Today’s Guest Post is by Naomi Grattan. Naomi teaches museum management for the University of Calgary and the Alberta Museums Association and is currently acting Director of Communications for the Canadian Museums Association.
Perhaps a non-standard blog post for this crowd, so I hope you forgive me. I’d love to hear your thoughts on the books below. And please let me know about others I should add to my reading list!
Earlier this month, the Coalition was pleased to launch the first video in a series of three about museums and climate change, created thanks to the great support of the Alberta Museums Association. Thanks to the magical way things align sometimes, we were able to share it simultaneously at the first International Symposium on Climate Change and Museums, held in Manchester, UK and at the Canadian Museums Association conference in Vancouver – both held on April 11-13.
It’s tremendous, particularly as a member of the Coalition’s advisory group, to see this work gain serious momentum. It’s also sometimes brutally tough on the spirits.
The world is too broken, the problems are too complex, people are too short-sighted and too selfish, and the timelines too tight.
In thinking about this blog post, I thought to myself, what does a museum practitioner do? Before I was a museum nerd I was a book nerd, and reading is often my solace and my source. So, I wanted to share (briefly) some of my favourite writers and books for rebooting my faith in possibility, and reminding me that there are many remarkable, generous, smart people working hard to create different futures.
Most of these books aren’t about climate change, or about museums, but sometimes it’s good to change the channel. And I’m sure you’ve come across some of these, but if you haven’t, then I can’t encourage you enough.
The writers of this book, Rosamund Stone Zander and Benjamin Zander, are a family counsellor and symphony conductor, respectively. Also married. The book reads a bit like a ‘how to’ for seeking possibility and joy. I like its cheerfully relentless optimism, and its practical bent. It seems to echo a lot of Buddhist teaching around learning how to spot the limitations we create in our own minds – and the idea that practising catching ourselves setting those limits is often all we need to dump them (or at least expand them momentarily).
I’m sure many of you have come across Brené Brown’s work (if not, here you go). She is a research academic at the University of Houston, where she has spent years studying courage, vulnerability, empathy, and shame. She has a gift for explaining her research in a way that is simple and accessible, which, given what she’s focused on, is something I feel is so important for our world. Imagine if we were all better at having the courage to stand up for our values, our planet, and our fellow humans (both current and future)? Her writing is geared at individuals – but could be equally applied to organizations seeking to be more courageous in living their values. She also talks a lot about the power of story – and storytelling is for sure part of the business of museums.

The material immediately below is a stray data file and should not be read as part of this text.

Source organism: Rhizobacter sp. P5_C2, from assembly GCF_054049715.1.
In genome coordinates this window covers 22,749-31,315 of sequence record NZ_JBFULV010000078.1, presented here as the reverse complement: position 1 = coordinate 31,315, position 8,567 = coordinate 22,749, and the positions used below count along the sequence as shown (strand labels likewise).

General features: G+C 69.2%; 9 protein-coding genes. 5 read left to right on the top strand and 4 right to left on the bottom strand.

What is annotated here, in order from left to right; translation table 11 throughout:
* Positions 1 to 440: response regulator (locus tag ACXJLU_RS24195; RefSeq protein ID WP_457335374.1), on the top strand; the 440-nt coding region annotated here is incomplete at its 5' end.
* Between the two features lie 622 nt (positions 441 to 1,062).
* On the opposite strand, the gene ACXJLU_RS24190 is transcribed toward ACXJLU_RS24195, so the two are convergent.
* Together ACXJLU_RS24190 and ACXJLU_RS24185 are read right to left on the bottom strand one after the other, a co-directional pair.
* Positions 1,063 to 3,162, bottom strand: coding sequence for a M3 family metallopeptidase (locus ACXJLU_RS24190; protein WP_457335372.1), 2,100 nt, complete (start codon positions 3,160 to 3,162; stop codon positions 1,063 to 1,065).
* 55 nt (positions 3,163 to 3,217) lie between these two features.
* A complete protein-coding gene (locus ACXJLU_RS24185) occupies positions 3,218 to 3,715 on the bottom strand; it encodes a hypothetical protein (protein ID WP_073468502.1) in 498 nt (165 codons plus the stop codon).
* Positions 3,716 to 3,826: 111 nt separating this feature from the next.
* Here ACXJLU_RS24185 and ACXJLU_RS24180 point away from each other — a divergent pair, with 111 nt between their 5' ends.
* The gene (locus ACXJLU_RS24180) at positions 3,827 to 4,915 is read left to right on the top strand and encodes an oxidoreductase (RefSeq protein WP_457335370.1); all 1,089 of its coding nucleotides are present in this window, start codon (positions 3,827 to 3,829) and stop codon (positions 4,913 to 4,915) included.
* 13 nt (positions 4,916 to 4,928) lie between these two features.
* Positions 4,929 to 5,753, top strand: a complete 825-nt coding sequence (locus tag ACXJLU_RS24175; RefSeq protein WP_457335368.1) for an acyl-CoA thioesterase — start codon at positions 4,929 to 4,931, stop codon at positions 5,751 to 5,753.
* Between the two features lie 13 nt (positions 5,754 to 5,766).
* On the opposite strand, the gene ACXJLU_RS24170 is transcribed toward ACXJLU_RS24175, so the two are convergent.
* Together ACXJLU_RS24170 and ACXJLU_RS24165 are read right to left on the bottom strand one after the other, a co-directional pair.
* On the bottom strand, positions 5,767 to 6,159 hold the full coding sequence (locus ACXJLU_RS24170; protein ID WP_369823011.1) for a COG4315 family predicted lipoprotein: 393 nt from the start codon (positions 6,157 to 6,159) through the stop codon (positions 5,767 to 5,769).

Karen Armstrong is a recovered nun (her biography is also a great read by the way) and has written many remarkably lucid and fascinating books on what one reviewer called “the connective tissues” between religions. I’m not a particularly religious person, and neither it seems is Karen, but as an Oxford educated historian, her research and writing are superb. In 2008 she won a TED prize for her project, The Charter for Compassion, which remains an active project working for peace.
The Twelve Steps is a kind of hands on guidebook, and easier to get into than some of her other more academic writing, while covering a lot of the same material. In the preface she writes:
All faiths insist that compassion is the test of true spirituality and that it brings us into relation with the transcendence we call God, Brahman, Nirvana, or Dao. Each has formulated its own version of what is sometimes called the Golden Rule, ‘Do not treat others as you would not like them to treat you,’ or in its positive form, ‘Always treat others as you would wish to be treated yourself.’ Further, they all insist that you cannot confine your benevolence to your own group; you must have concern for everybody — even your enemies. (pp. 3-4)
I know it is perhaps simplistic, but I wonder: if we could get our collective heads around the idea that all the citizens of the world were really our neighbours, and we could treat them as we would wish to be treated, how would that change the conversation and action around climate change?
Naomi Grattan has worked in and around museums for most of the last 18 years, contributing to four cultural capital projects, Naomi recently completed her MA in Leadership at Royal Roads University. Naomi teaches museum management for the University of Calgary and the Alberta Museums Association and is currently acting Director of Communications for the Canadian Museums Association. She is also a member of the Coalition’s Advisory Group.